Boeing said it had reached an agreement to supply Icelandair with 12 737s

CHICAGO, Thu Dec 6, 2012 — Boeing said it had reached an agreement to supply Icelandair  with 12 737 MAX aircraft which have a $1.2 billion list price.

Icelandair said on Thursday it had purchase rights for another 12 aircraft. It planned to fund the acquisition from internal resources as well as loans from banks.

“The company is in discussions with Export-Import Bank of the United States about possible financing support,” it said. It noted that the $1.2 billion price was the list price and that the actual purchase price was confidential.

Boeing said it was finalizing the details, after which time it would post the deal as a firm order.

The airline is buying eight 737 MAX8 aircraft and four 737 MAX9 planes. The MAX aircraft are a variant of the Boeing 737 and will first enter service in 2017. The first delivery to Icelandair is scheduled in the first half of 2018.

“Fuel savings compared to Icelandair’s present fleet of Boeing 757 is more than 20 percent per seat,” the airline said.

Icelandair operates a fleet of 23 757 airplanes for both its passenger and cargo operations.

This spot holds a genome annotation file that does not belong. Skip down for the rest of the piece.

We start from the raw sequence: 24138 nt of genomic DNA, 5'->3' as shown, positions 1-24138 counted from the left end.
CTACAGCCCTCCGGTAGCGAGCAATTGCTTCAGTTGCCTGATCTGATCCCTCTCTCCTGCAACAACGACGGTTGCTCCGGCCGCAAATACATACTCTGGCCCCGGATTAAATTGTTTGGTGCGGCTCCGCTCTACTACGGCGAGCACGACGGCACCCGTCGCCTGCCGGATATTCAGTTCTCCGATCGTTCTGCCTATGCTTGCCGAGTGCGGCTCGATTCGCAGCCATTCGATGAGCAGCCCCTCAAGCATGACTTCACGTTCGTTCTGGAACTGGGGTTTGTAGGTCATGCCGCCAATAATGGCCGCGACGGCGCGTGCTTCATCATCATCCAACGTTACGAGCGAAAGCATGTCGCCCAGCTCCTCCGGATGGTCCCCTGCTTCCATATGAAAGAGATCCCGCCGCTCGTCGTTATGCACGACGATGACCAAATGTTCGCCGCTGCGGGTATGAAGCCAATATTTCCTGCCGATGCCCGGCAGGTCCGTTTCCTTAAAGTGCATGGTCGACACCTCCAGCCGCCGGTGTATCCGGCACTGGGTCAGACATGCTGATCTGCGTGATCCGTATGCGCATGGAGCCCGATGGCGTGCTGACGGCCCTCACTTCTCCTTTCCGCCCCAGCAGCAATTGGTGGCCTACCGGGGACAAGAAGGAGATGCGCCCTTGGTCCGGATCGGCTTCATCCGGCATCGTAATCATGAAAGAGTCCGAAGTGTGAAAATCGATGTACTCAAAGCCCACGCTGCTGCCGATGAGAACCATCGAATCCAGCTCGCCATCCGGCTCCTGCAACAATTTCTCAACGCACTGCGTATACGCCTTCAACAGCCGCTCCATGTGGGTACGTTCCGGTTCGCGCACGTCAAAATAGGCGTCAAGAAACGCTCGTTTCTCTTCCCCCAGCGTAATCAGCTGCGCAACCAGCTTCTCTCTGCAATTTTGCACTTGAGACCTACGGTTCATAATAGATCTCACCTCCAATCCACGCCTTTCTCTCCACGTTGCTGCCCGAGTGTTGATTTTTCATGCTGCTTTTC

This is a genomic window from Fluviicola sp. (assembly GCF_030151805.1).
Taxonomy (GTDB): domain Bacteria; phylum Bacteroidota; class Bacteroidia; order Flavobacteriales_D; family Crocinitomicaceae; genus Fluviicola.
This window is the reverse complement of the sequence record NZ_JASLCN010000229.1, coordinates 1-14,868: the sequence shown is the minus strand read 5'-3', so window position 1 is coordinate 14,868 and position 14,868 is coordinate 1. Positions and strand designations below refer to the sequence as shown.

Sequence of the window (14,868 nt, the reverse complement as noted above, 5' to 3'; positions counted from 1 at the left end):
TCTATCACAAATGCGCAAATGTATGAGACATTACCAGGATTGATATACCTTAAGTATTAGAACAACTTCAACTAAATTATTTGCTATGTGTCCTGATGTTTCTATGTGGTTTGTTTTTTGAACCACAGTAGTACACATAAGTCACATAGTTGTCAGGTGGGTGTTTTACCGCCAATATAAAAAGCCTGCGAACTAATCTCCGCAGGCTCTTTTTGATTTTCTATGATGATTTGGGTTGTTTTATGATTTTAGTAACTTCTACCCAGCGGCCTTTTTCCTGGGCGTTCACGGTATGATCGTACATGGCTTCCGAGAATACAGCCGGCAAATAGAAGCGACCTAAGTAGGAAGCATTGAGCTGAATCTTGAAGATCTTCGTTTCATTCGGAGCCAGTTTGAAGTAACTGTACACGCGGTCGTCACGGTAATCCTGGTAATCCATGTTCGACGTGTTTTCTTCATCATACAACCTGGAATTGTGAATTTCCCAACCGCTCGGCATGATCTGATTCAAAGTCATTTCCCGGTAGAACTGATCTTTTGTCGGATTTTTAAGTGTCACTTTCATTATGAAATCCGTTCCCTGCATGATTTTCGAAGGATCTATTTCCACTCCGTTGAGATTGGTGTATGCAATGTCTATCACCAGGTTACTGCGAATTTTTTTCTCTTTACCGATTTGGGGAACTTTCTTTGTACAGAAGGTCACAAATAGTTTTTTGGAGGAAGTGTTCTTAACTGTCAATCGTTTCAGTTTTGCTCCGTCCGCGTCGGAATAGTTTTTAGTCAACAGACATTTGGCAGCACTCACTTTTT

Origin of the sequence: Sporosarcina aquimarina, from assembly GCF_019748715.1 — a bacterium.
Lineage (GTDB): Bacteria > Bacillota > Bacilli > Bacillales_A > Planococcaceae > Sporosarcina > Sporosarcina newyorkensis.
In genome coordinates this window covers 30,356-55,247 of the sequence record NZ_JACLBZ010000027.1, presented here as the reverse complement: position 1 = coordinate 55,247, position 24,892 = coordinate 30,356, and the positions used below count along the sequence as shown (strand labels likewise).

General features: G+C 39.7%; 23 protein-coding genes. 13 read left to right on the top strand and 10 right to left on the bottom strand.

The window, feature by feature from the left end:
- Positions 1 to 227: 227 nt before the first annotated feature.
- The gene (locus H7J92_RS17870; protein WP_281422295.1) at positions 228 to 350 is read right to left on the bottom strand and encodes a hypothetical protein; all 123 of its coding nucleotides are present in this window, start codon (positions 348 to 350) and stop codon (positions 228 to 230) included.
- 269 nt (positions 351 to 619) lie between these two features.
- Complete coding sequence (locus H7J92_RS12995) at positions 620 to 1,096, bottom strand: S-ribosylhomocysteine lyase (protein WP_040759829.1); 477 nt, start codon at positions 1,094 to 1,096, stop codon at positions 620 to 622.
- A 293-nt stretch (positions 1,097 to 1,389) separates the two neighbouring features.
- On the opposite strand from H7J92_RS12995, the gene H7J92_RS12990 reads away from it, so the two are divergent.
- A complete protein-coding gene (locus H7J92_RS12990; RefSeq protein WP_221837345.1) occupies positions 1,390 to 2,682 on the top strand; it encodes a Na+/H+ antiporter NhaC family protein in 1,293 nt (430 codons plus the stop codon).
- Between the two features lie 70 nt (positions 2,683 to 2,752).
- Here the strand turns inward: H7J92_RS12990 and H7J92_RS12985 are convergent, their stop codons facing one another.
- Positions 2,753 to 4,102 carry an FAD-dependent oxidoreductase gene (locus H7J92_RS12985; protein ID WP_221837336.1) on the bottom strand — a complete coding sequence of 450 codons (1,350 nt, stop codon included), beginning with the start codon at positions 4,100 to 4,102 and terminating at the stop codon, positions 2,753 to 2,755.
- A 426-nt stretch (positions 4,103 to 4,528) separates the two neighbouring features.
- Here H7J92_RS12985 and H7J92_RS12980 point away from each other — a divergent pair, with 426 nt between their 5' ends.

The airline reported a 20 percent rise in pretax profit in the third quarter to $64.8 million and has benefited from increasing tourism to Iceland.

It said in the quarterly report that the number of passengers on international flights rose 11 percent to 745,000 year-on-year.

Boeing may re-engine 737 if it cannot redesign the plane: CEO

CHICAGO ― Boeing Co. will retain the ability to re-engine the current model of its hot-selling 737 narrowbody aircraft if the company is unable to produce a completely redesigned version, Chief Executive Jim McNerney said Tuesday.

Speaking at the company’s meeting with investors in Seattle, McNerney said he expects technological breakthroughs that will enable a redesigned version that would be a big improvement over the existing design.

A redesigned plane would take longer to bring to market but would provide greater fuel efficiency.

Boeing has said its customers are calling for an all-new plane. But rival Airbus has said it would put a new engine in its competing A320 aircraft.

“We are going to retain the ability to re-engine if this new airplane doesn’t come together over the next nine months or so as we think it will,” McNerney told analysts at the webcast meeting.

McNerney, who expects a redesign, said Boeing is evaluating how big the next 737 should be. “As we think about it right now, it may be modestly bigger.”